Recovery does not end once the surgical site heals. Despite all that has happened in the past twelve months, in some ways I feel like I am still at the beginning of the journey with a long and unmapped future ahead of me. One year ago, I was bawling on a hospital gurney awaiting my turn in the operating room. Today, I went for my first run outside in 18 months. It was slow, short, uncomfortable, and really, really difficult. And it was totally and completely awesome.

He Said, She Said: Supplements

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He Said

As both a practitioner and a patient myself, I support the idea that everybody should have the freedom to pursue the healthcare path that feels right to the individual in question. The same freedom, I believe, should also extend to practitioners to be able to offer the modes of care that meet their own standards of ethical practice.

Approaches often evolve in response to new education and research. Earlier in my career, I worked at a medical center where selling supplements to patients is a significant part of their way of doing business. As I learned more about the science behind supplements and about the industry itself, I grew increasingly uncomfortable with this approach. Because of that background, you will not find any supplements or products of any kind for sale at Soolman Nutrition and Wellness LLC.

During our sessions, the topic of supplementation does occasionally arise, usually brought up by patients who have heard or read that a particular supplement regimen may help with whatever conditions are ailing them. However, we must remember that supplement manufacturers are allowed to make whatever health claims they would like – well-founded or otherwise – on the bottle just so long as they also have the standard disclaimer, “These statements have not been evaluated by the Food and Drug Administration (FDA). This product is not intended to diagnose, treat, cure, or prevent any disease.”

In other words, the claims made on the bottle may be wildly inaccurate and have absolutely no credible research to support them, but the FDA does not have the power to intervene. Generally speaking, regulation within the supplement industry is reactionary, not proactive. Not only can manufacturers say whatever they want about their products, but they also do not have to prove their products are safe before they go to market. The FDA only steps in when a problem arises, as it did in the 1990s when people died from the anti-obesity supplement commonly known as fen-phen.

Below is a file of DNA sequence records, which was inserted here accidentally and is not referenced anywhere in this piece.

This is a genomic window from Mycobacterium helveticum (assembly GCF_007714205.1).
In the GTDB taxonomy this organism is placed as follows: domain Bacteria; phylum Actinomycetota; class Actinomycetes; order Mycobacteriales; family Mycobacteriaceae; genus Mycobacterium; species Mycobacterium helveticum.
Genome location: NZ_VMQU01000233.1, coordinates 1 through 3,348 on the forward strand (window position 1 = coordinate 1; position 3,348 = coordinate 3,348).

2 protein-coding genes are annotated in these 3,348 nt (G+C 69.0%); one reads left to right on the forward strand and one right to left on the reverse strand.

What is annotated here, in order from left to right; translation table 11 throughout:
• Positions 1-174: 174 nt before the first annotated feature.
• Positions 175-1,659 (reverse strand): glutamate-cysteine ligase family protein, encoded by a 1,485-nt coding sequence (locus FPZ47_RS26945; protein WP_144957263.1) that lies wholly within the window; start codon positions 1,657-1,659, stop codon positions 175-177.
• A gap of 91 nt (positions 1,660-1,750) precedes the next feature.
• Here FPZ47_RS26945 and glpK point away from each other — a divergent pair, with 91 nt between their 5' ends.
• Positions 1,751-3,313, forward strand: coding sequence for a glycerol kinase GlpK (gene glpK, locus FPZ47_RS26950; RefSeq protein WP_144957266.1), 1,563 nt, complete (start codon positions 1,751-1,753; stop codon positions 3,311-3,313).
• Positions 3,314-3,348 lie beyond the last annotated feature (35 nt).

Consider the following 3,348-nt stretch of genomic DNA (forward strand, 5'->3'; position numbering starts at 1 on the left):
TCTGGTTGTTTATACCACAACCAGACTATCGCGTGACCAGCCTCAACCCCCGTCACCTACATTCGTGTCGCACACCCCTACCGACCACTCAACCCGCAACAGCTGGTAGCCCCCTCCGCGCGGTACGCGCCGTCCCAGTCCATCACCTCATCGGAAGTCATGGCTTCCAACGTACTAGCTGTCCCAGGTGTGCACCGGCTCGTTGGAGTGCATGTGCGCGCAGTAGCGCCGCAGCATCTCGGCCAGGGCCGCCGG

Furthermore, the FDA does not regulate the contents of supplements themselves, and oftentimes actual products do not contain what is listed on the bottle. Back in 2008, for example, I attended a talk during which a dietitian presented an independent research study that found that the hardly any of the tested protein powders contained the amount of protein advertised on the label. John Oliver, in his funny yet factual breakdown of the Dr. Oz debacle and the supplement industry in general, reveals that one in three supplements contains no trace of the plant advertised on the bottle. “If one in three milk bottles didn’t contain milk,” he says, “you might think twice about pouring the white mystery liquid all over your cereal.”

Even information regarding legitimate substances, such as vitamins, is skewed. Vitamins get their distinction because a deficiency in any one of them can cause a specific disease. For example, vitamin C deficiency causes scurvy, which is one of the reasons why the British navy began providing limes for their sailors in the 1800s. During Europe’s Industrial Revolution, children no longer received the same sunlight exposure as they did in generations past and consequently developed rickets, an indicator of vitamin D deficiency.

However, just because an adequate amount of a vitamin will prevent a deficiency-related disease does not mean that a benefit exists to taking excessive amounts. The United States Department of Agriculture’s Dietary Reference Intakes include tolerable upper intake levels, defined as “the highest level of daily nutrient intake that is likely to pose no risk of adverse health effects to almost all individuals in the general population,” for most vitamins, yet we can easily – and unknowingly – exceed these upper limits through supplementation.

For all of these reasons, unless a patient’s situation suggests the contrary, I recommend doing our best to get our nutrients through food first and only bringing in supplements when necessary. If it does look like a supplement is warranted, I suggest my patient run it by his or her primary care physician.


She Said